Biology and the Riddle of Life

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UNSW Press, 1999 - Science - 158 pages
Charles Birch considers fundamental questions about Life and the relationship between science and religion. Questions such as: What is Life? What does it mean to be alive? Is God necessary? Birch shows that viewing the world as a realm of experience rather than as a collection of objects allows one to come to a naturalistic understanding of God which is very different from traditional religious notions.
 

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Contents

RICHNESS OF EXPERIENCE IN HUMAN LIFE
21
IS LIFE REDUCIBLE TO PHYSICS AND CHEMISTRY?
50
CUTTING HUMANS DOWN TO SIZE
66
ROMANCING NATURE
91
PROCESSING TOWARDS LIFE
109
IS GOD NECESSARY?
126
References
143
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About the author (1999)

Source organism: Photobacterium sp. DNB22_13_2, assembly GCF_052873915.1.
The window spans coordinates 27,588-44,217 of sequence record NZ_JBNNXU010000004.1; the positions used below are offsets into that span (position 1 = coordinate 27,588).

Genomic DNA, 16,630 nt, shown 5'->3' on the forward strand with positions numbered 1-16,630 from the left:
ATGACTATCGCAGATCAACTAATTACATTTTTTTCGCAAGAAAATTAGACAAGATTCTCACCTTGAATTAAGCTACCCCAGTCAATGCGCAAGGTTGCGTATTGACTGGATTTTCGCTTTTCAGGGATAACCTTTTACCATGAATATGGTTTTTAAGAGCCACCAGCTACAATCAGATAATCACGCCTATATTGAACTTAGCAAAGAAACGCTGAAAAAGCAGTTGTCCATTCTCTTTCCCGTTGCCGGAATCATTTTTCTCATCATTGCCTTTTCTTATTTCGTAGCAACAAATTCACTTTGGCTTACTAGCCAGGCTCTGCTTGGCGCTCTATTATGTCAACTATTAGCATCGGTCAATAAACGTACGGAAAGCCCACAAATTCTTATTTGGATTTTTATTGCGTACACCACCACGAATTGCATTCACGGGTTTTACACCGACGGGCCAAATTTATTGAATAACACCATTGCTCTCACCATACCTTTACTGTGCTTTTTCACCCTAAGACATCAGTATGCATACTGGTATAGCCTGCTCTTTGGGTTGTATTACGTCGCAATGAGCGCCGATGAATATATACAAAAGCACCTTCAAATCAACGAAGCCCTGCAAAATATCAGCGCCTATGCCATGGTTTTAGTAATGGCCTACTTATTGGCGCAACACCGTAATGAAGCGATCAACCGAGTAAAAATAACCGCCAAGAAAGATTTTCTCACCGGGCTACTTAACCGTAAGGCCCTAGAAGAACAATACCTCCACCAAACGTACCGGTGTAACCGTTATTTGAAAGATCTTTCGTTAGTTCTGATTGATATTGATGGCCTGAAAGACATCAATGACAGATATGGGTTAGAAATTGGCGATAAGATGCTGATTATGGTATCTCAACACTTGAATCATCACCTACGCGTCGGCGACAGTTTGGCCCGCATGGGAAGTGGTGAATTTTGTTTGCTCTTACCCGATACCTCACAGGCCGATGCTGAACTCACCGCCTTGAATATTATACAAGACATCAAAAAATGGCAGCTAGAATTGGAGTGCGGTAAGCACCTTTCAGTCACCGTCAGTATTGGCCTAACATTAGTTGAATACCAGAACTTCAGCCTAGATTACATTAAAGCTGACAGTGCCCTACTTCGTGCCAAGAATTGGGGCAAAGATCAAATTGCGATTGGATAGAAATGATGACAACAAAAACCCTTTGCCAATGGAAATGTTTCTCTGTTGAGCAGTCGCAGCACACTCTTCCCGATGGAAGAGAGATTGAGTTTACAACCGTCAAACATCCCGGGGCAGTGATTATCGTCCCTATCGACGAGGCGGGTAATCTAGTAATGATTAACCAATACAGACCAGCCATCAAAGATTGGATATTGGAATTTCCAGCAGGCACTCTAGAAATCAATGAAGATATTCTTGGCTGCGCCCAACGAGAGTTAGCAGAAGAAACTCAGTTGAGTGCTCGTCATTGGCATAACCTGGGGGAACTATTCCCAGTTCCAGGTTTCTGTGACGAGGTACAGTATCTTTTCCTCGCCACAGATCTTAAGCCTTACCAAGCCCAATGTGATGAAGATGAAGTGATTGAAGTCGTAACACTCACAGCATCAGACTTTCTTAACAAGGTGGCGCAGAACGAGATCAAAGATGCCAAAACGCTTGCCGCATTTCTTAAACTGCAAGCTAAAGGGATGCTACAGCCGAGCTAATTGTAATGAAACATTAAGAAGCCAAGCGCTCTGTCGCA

Dr. Charles Birch has been an Emeritus Professor at the University of Sydney since 1983. In 1961 he was honored as a Fellow of the Australian Academy of Science and as a Fellow of the American Association for the Advancement of Science in 1980. He became a member of the Club of Rome in 1980 and is an Honorary Life Fellow of the British Ecological Society. He is also an Honorary Life Member of the Ecological Society of America. The Eminent Ecologist Award was presented to him in 1988 and he was awarded the Templeton Prize in 1990. Birch is a member of the Center for Process Studies, the American Center for a Post Modern World, and the World Council of Churches. Dr. Charles Birch has written nine books and sixty publications on science, religion, and human existence. He lives in Darling Point, New South Wales, Australia.

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